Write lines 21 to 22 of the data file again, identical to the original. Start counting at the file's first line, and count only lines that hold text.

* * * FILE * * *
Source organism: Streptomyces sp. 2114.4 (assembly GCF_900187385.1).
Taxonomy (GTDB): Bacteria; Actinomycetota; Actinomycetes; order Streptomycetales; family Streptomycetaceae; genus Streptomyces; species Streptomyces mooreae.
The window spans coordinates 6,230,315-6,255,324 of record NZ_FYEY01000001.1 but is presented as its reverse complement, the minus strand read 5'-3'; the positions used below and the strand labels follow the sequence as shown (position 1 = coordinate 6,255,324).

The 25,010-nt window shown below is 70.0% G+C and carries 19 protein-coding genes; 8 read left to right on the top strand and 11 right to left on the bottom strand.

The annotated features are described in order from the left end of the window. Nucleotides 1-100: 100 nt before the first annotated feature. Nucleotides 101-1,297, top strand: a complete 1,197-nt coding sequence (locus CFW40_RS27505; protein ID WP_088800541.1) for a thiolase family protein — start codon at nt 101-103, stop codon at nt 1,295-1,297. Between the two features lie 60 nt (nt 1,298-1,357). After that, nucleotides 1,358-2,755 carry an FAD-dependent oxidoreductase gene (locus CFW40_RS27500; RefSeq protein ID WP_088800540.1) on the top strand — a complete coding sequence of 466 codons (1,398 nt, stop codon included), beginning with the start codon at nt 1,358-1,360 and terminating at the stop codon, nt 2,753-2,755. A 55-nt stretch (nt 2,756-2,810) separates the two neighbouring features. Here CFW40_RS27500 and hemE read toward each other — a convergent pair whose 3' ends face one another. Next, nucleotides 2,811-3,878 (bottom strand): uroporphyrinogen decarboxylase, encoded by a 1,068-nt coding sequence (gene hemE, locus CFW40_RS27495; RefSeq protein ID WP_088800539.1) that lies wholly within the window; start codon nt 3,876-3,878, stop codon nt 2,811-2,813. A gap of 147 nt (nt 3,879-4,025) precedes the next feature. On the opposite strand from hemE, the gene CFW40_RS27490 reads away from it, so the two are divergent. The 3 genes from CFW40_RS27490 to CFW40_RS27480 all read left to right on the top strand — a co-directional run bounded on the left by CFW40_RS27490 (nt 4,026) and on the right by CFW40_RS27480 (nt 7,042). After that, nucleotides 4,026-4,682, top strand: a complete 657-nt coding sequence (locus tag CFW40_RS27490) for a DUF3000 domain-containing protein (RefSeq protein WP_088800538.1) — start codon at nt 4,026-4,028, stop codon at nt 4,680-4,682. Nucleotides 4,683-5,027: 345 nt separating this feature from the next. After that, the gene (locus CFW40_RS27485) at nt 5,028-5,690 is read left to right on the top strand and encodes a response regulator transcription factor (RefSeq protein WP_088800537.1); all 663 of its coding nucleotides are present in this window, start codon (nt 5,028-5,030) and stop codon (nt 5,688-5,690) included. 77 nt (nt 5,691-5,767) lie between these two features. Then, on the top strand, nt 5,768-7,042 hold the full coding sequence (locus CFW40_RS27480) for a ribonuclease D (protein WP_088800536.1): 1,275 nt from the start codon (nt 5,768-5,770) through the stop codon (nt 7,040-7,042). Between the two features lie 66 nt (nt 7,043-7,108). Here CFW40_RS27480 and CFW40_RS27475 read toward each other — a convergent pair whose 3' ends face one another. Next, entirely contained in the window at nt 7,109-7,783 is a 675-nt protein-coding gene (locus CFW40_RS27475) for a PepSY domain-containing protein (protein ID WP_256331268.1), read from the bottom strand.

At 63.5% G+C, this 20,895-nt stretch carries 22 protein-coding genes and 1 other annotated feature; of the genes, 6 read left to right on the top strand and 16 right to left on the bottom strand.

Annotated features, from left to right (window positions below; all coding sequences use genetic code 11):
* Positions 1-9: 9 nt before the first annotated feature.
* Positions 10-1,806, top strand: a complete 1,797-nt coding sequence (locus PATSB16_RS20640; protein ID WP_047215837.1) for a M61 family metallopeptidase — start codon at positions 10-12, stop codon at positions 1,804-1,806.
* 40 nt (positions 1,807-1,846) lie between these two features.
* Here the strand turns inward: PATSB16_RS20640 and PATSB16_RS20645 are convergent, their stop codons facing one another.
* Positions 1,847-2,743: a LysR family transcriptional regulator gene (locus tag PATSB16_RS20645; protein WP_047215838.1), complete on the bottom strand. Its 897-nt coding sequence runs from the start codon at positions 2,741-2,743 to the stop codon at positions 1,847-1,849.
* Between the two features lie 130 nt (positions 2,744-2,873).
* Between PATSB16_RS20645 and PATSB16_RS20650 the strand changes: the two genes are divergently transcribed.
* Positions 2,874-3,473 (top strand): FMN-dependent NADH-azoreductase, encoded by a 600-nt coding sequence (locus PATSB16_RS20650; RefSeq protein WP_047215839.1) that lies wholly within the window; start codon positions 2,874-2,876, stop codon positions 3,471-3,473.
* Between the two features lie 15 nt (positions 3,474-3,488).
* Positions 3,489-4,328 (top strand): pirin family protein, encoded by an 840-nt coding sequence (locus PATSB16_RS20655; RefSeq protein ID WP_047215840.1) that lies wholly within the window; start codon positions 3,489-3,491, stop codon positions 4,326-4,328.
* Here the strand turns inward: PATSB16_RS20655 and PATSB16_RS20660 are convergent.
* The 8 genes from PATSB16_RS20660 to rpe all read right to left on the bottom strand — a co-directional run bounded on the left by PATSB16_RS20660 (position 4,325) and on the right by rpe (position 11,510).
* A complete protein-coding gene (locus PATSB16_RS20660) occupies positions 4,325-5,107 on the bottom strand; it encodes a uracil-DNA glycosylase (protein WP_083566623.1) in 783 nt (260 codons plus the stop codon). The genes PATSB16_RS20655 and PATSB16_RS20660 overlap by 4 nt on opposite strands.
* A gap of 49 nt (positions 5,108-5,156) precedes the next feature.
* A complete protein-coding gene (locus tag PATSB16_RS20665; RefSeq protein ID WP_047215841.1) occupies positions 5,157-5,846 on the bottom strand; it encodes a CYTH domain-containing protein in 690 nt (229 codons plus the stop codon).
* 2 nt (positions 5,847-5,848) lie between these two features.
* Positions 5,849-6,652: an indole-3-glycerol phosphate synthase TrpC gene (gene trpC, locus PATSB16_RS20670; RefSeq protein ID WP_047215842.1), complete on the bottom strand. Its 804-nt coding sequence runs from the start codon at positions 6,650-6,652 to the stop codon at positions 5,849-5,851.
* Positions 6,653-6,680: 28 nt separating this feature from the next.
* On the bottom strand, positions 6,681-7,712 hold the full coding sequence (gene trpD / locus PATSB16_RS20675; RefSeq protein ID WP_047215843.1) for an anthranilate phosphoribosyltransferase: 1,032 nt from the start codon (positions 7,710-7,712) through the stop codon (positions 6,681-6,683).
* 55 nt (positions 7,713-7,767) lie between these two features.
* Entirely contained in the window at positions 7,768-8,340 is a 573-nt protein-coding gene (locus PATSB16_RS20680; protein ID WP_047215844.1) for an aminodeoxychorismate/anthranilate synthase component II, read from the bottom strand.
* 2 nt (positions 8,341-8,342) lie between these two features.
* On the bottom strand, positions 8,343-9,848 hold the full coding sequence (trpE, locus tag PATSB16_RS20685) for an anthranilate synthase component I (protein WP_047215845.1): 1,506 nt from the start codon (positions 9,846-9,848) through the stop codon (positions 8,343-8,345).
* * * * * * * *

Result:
* A gap of 49 nt (positions 5,108-5,156) precedes the next feature.
* A complete protein-coding gene (locus tag PATSB16_RS20665; RefSeq protein ID WP_047215841.1) occupies positions 5,157-5,846 on the bottom strand; it encodes a CYTH domain-containing protein in 690 nt (229 codons plus the stop codon).